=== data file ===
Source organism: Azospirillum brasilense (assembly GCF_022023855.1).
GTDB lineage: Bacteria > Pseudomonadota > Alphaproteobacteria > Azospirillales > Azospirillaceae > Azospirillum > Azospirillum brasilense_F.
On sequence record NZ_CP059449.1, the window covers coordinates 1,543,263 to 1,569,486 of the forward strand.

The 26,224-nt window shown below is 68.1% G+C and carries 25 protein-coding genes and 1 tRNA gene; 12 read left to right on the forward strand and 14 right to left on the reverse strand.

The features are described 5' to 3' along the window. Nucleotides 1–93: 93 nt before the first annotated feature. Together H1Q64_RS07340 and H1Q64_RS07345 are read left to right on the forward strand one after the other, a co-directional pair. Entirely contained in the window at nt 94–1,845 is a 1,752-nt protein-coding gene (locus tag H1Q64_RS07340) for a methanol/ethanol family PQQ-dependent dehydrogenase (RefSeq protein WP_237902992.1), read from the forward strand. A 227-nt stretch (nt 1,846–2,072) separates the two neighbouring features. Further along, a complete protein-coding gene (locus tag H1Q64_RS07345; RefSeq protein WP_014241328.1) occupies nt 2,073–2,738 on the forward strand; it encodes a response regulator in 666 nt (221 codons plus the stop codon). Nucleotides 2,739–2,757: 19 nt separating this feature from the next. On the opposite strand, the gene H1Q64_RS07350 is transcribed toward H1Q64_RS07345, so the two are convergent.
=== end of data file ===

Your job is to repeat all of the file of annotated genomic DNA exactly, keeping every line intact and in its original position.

Source organism: Azospirillum brasilense (assembly GCF_022023855.1).
GTDB lineage: Bacteria > Pseudomonadota > Alphaproteobacteria > Azospirillales > Azospirillaceae > Azospirillum > Azospirillum brasilense_F.
On sequence record NZ_CP059449.1, the window covers coordinates 1,543,263 to 1,569,486 of the forward strand.

The 26,224-nt window shown below is 68.1% G+C and carries 25 protein-coding genes and 1 tRNA gene; 12 read left to right on the forward strand and 14 right to left on the reverse strand.

The features are described 5' to 3' along the window. Nucleotides 1–93: 93 nt before the first annotated feature. Together H1Q64_RS07340 and H1Q64_RS07345 are read left to right on the forward strand one after the other, a co-directional pair. Entirely contained in the window at nt 94–1,845 is a 1,752-nt protein-coding gene (locus tag H1Q64_RS07340) for a methanol/ethanol family PQQ-dependent dehydrogenase (RefSeq protein WP_237902992.1), read from the forward strand. A 227-nt stretch (nt 1,846–2,072) separates the two neighbouring features. Further along, a complete protein-coding gene (locus tag H1Q64_RS07345; RefSeq protein WP_014241328.1) occupies nt 2,073–2,738 on the forward strand; it encodes a response regulator in 666 nt (221 codons plus the stop codon). Nucleotides 2,739–2,757: 19 nt separating this feature from the next. On the opposite strand, the gene H1Q64_RS07350 is transcribed toward H1Q64_RS07345, so the two are convergent.